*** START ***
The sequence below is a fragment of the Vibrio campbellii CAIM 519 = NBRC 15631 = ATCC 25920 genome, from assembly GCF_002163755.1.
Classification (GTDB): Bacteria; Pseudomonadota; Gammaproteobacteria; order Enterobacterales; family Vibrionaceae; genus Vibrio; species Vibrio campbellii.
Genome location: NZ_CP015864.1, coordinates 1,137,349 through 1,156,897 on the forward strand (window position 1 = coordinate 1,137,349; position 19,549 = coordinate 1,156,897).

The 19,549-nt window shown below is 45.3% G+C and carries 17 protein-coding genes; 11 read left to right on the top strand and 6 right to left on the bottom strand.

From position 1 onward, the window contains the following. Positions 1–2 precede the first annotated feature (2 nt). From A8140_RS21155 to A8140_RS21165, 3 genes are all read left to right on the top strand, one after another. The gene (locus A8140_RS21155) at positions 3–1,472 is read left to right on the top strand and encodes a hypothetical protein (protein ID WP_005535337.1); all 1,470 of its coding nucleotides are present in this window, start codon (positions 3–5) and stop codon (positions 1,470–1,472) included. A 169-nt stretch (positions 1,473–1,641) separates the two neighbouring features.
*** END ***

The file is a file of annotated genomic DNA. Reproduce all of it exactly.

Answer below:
The sequence below is a fragment of the Vibrio campbellii CAIM 519 = NBRC 15631 = ATCC 25920 genome, from assembly GCF_002163755.1.
Classification (GTDB): Bacteria; Pseudomonadota; Gammaproteobacteria; order Enterobacterales; family Vibrionaceae; genus Vibrio; species Vibrio campbellii.
Genome location: NZ_CP015864.1, coordinates 1,137,349 through 1,156,897 on the forward strand (window position 1 = coordinate 1,137,349; position 19,549 = coordinate 1,156,897).

The 19,549-nt window shown below is 45.3% G+C and carries 17 protein-coding genes; 11 read left to right on the top strand and 6 right to left on the bottom strand.

From position 1 onward, the window contains the following. Positions 1–2 precede the first annotated feature (2 nt). From A8140_RS21155 to A8140_RS21165, 3 genes are all read left to right on the top strand, one after another. The gene (locus A8140_RS21155) at positions 3–1,472 is read left to right on the top strand and encodes a hypothetical protein (protein ID WP_005535337.1); all 1,470 of its coding nucleotides are present in this window, start codon (positions 3–5) and stop codon (positions 1,470–1,472) included. A 169-nt stretch (positions 1,473–1,641) separates the two neighbouring features.